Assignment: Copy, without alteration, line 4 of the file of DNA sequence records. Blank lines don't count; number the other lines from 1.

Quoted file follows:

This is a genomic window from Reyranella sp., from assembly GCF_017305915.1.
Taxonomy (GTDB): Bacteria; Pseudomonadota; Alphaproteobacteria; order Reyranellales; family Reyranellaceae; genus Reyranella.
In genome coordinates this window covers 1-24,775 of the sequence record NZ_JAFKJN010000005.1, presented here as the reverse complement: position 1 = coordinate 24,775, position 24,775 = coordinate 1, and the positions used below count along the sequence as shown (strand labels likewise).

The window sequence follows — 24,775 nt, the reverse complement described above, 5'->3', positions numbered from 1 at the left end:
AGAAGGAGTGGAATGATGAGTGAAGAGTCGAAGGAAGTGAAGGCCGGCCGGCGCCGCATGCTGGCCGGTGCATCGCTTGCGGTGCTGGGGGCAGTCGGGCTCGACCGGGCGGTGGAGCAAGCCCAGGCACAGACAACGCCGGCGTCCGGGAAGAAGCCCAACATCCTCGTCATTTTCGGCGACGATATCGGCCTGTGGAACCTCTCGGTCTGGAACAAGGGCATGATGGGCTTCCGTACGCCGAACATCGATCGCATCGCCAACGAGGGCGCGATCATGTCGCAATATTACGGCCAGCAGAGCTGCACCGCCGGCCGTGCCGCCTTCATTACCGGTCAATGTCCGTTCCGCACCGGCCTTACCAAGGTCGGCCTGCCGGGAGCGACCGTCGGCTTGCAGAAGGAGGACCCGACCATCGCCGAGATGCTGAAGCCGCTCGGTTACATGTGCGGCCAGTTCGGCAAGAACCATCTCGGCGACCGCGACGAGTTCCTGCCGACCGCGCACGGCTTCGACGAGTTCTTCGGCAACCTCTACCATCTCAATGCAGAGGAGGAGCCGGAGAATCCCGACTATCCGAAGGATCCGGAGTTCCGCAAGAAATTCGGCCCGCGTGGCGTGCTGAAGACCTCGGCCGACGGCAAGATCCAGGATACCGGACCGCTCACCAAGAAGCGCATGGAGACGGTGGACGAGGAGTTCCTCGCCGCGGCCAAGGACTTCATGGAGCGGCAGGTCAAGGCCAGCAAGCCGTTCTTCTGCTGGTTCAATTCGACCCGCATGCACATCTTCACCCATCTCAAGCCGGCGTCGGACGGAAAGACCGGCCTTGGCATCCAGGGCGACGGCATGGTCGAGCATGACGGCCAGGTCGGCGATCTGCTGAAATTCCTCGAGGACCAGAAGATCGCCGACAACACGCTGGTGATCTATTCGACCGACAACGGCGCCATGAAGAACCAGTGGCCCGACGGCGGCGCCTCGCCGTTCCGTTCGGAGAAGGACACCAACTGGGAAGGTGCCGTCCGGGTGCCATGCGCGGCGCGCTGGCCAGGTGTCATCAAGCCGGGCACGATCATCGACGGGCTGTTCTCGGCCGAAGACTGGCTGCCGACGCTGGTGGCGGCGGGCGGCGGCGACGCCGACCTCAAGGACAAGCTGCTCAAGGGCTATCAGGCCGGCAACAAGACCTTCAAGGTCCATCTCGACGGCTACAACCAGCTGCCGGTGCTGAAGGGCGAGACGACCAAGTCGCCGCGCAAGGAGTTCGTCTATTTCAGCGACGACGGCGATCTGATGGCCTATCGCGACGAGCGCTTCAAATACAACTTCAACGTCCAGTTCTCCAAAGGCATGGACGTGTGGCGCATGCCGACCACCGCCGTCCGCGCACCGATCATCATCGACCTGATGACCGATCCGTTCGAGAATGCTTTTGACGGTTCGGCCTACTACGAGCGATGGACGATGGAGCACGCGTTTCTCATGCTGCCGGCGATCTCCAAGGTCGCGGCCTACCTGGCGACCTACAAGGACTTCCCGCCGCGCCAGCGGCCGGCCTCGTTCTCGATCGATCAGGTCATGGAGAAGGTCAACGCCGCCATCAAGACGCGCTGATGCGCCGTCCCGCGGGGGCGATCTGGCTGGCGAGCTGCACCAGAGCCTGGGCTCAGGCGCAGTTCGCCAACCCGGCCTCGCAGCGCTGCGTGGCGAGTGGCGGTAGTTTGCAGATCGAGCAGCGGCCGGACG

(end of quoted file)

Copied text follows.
The window sequence follows — 24,775 nt, the reverse complement described above, 5'->3', positions numbered from 1 at the left end: